Kubernetes is a cluster operating system used to run cloud native applications and microservices. The aim of this video is to give the audience a rough understanding of Kubernetes with its key concepts that are required this section.
- [Instructor] So this fourth section of this course is all about Kubernetes and how you can use it to orchestrate our Go microservice. So in this section we're going to take a look at a brief overview of the Kubernetes architecture and the main concepts. We then are going to deploy our Go microservice to Kubernetes locally using Minikube. I'm going to show you how you implement high level concepts such as the deployment and the service descriptors you need to run a microservice in Kubernetes.
And finally, I'm going to show you how you can scale deployments and perform rolling updates on those deployments. So as usual a lot of ground to cover so let's get started. Now in this very first video I want to give you a brief overview of Kubernetes, it's architecture and it's main concepts. So in this video we're going to take a look at the basic architecture of a Kubernetes cluster. We're going to talk about the key concepts and the main building blocks you need to be aware of.
I'll briefly cover how you can setup a Kubernetes cluster in the cloud or set it up locally. And last but not least I'm going to give you a brief introduction to the Kubernetes command line interface utility which we will be using throughout this section pretty much. All right, so what's this Kubernetes all about? Well Kubernetes is one of several cluster operating systems you can choose from at the moment, right? And it's definitely the most popular.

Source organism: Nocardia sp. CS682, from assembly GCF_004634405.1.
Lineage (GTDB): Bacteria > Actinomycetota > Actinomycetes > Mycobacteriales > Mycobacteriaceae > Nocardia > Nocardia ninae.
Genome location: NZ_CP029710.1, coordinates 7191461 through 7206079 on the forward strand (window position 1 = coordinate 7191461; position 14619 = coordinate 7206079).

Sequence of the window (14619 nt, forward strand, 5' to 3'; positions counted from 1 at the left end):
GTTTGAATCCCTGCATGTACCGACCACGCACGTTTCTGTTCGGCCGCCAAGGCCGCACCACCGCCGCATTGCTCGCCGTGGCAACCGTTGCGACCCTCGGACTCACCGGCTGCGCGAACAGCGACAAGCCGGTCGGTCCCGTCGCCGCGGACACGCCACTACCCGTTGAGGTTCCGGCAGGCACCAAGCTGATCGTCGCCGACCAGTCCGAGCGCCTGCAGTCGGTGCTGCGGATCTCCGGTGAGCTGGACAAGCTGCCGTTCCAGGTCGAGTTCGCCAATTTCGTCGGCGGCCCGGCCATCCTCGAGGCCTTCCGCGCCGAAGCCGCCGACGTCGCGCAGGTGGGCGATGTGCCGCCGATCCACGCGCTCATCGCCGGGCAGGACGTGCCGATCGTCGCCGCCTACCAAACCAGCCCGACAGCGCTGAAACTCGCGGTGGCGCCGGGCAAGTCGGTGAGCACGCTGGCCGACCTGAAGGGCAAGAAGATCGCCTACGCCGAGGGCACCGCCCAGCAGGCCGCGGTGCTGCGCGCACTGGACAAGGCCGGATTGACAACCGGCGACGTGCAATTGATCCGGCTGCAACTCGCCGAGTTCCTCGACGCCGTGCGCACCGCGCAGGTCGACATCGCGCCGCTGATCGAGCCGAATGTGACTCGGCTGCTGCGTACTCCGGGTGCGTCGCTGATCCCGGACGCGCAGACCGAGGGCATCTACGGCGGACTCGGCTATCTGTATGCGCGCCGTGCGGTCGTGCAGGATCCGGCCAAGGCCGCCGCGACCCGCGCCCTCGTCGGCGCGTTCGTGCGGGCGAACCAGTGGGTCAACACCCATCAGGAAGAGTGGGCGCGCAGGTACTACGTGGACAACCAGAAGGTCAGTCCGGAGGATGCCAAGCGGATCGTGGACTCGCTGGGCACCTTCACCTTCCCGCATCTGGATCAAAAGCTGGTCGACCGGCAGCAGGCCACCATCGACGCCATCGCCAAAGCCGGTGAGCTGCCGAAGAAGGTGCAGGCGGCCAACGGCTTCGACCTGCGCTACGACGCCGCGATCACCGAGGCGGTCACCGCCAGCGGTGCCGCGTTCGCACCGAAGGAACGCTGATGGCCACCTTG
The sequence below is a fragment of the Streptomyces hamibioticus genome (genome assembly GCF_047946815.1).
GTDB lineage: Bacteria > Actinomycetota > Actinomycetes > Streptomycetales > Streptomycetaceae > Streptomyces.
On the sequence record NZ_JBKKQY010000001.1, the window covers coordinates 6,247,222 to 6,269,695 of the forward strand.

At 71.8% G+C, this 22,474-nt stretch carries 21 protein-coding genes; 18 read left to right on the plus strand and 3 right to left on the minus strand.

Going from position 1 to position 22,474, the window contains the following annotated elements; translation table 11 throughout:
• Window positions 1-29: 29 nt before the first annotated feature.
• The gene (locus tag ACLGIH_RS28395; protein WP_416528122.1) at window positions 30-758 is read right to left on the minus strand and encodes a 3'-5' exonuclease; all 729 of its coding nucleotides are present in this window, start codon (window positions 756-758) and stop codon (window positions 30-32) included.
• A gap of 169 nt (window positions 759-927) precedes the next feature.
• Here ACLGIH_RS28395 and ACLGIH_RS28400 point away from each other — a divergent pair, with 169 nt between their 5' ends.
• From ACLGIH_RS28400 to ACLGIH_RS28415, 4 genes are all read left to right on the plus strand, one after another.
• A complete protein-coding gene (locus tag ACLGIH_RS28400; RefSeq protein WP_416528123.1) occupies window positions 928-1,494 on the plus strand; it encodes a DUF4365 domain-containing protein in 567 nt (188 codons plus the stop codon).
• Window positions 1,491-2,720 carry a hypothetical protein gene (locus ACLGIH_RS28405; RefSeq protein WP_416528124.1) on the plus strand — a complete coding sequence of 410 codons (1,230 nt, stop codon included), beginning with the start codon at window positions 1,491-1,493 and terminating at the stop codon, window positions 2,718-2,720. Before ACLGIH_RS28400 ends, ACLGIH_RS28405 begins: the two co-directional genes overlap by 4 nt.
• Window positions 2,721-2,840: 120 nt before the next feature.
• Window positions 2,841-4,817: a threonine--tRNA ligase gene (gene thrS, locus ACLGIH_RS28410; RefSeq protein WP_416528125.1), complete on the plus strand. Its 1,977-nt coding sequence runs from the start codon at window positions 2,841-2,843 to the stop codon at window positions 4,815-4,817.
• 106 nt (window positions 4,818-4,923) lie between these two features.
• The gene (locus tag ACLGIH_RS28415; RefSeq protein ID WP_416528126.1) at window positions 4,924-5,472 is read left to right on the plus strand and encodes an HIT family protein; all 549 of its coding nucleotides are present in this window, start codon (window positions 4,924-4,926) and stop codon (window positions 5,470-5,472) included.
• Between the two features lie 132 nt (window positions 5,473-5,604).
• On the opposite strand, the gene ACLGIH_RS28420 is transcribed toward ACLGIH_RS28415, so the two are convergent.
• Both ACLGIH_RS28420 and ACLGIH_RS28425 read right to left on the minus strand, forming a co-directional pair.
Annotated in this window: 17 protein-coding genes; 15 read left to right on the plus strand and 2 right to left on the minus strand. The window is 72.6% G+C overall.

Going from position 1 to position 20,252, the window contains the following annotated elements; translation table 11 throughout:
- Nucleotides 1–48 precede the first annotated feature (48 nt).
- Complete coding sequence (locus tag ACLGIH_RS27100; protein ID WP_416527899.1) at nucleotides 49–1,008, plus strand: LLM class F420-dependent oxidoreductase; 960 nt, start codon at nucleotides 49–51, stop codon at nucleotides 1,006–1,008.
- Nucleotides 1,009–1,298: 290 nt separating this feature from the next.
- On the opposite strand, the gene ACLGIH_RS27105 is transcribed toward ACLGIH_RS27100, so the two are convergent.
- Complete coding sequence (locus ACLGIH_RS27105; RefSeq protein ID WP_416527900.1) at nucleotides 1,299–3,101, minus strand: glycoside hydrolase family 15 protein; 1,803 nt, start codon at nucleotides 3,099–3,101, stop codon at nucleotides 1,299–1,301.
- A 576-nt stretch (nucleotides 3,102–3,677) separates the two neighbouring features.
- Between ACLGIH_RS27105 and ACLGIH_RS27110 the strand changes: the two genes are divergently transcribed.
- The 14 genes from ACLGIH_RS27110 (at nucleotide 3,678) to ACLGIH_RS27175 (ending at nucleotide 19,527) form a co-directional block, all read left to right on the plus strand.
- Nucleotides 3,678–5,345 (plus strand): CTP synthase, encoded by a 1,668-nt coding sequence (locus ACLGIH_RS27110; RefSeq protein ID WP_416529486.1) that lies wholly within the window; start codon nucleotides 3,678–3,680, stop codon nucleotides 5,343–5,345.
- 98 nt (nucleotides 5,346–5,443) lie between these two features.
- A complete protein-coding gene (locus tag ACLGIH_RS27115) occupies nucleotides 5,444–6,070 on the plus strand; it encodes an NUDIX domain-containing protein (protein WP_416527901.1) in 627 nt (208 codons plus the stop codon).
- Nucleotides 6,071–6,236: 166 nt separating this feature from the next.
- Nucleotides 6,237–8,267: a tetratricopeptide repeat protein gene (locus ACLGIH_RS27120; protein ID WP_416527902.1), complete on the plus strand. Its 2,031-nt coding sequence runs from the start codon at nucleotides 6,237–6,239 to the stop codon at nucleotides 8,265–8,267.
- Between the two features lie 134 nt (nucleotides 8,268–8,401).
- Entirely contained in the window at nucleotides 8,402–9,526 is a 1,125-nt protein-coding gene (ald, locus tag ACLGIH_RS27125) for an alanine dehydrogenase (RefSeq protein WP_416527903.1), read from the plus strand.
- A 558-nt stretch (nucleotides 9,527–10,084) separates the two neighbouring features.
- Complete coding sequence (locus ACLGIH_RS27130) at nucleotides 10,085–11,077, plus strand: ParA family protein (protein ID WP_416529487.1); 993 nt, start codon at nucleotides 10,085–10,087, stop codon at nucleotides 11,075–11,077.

Maybe you've heard of DCOS. Maybe you've heard of Rancher. Maybe you've heard of Openshift if you're in a commercial environment which is basically a commercialized multi-tenant version of Kubernetes. Maybe you have heard of Giant Swarm which is a managed Kubernetes service in the cloud, or Nomad or Docker Datacenter. But Kubernetes is definitely the technology where the most attention is at the moment. So this is the basic architecture of a Kubernetes cluster.
On the left hand side you'll see the Kubernetes master, okay? You may have one master, you may have several masters for high availability setups. And you as an administrator you mainly interact with the master via a rest API or later on by the Kubernetes CLI. So this master offers an API server, it offers a control manager, the scheduler which is responsible for scheduling tasks and containers to the minions, and it also contains an ETCD value store which basically is the brain of the whole Kubernetes cluster.
So this ETCD holds the whole state of this cluster. On the right hand side you have these so called minions, or sometimes called worker nodes, okay? So as a user when you access certain services that run on the Kubernetes cluster you usually interact with those minions. Now, in the minion you have a kube-proxy which is responsible for taking inbound traffic and directing it to the containers running within it, you have a kubelet well, which is responsible for managing the container engine and for managing the ports and containers that run within this container engine and it's the master node that talks to well the minions via the kubelet.